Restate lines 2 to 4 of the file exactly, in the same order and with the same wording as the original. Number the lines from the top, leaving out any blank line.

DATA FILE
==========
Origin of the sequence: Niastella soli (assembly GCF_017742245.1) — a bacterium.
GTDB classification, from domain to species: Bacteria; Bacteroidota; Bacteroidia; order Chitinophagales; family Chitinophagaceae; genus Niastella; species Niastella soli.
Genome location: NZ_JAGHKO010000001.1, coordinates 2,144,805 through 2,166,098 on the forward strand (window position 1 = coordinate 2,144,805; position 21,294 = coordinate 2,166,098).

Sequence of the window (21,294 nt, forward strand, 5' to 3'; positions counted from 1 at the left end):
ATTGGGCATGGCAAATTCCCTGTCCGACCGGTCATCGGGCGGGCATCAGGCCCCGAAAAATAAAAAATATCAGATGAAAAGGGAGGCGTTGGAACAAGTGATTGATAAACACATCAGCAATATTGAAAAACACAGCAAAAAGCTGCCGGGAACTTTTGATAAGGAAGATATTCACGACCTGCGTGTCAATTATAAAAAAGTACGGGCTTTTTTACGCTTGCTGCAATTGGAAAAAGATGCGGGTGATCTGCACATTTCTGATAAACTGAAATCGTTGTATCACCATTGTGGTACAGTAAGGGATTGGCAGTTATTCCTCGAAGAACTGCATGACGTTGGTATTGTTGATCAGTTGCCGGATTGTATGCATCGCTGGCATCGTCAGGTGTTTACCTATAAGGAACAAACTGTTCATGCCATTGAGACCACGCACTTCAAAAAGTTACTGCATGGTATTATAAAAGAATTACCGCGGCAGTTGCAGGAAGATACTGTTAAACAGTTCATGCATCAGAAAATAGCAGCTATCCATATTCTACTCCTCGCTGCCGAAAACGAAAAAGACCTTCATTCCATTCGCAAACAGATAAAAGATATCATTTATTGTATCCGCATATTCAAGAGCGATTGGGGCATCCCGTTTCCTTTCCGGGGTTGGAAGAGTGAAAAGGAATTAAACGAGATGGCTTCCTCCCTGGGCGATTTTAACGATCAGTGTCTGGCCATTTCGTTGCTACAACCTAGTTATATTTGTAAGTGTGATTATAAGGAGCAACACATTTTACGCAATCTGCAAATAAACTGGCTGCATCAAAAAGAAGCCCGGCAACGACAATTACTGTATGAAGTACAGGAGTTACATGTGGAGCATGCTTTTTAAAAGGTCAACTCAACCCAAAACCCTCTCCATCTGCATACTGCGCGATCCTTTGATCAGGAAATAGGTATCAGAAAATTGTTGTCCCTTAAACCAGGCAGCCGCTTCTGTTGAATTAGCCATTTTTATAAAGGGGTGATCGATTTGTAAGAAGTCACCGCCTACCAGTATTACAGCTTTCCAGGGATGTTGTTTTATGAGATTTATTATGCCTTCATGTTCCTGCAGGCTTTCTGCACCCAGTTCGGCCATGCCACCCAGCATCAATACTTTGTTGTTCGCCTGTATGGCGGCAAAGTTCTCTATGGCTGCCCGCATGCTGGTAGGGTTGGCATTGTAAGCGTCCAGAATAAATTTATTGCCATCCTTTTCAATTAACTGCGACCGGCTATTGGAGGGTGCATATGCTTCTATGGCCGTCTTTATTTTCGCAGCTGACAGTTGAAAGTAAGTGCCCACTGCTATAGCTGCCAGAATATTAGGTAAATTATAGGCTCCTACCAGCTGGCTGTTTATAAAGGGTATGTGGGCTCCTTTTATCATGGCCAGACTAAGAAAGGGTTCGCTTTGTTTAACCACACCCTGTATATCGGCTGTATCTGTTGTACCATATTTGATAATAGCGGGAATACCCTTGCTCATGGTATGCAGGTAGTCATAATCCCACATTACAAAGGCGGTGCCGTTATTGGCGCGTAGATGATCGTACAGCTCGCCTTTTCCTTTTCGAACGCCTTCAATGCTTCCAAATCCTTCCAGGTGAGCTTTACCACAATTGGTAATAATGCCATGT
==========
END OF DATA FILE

GTDB classification, from domain to species: Bacteria; Bacteroidota; Bacteroidia; order Chitinophagales; family Chitinophagaceae; genus Niastella; species Niastella soli.
Genome location: NZ_JAGHKO010000001.1, coordinates 2,144,805 through 2,166,098 on the forward strand (window position 1 = coordinate 2,144,805; position 21,294 = coordinate 2,166,098).

Sequence of the window (21,294 nt, forward strand, 5' to 3'; positions counted from 1 at the left end):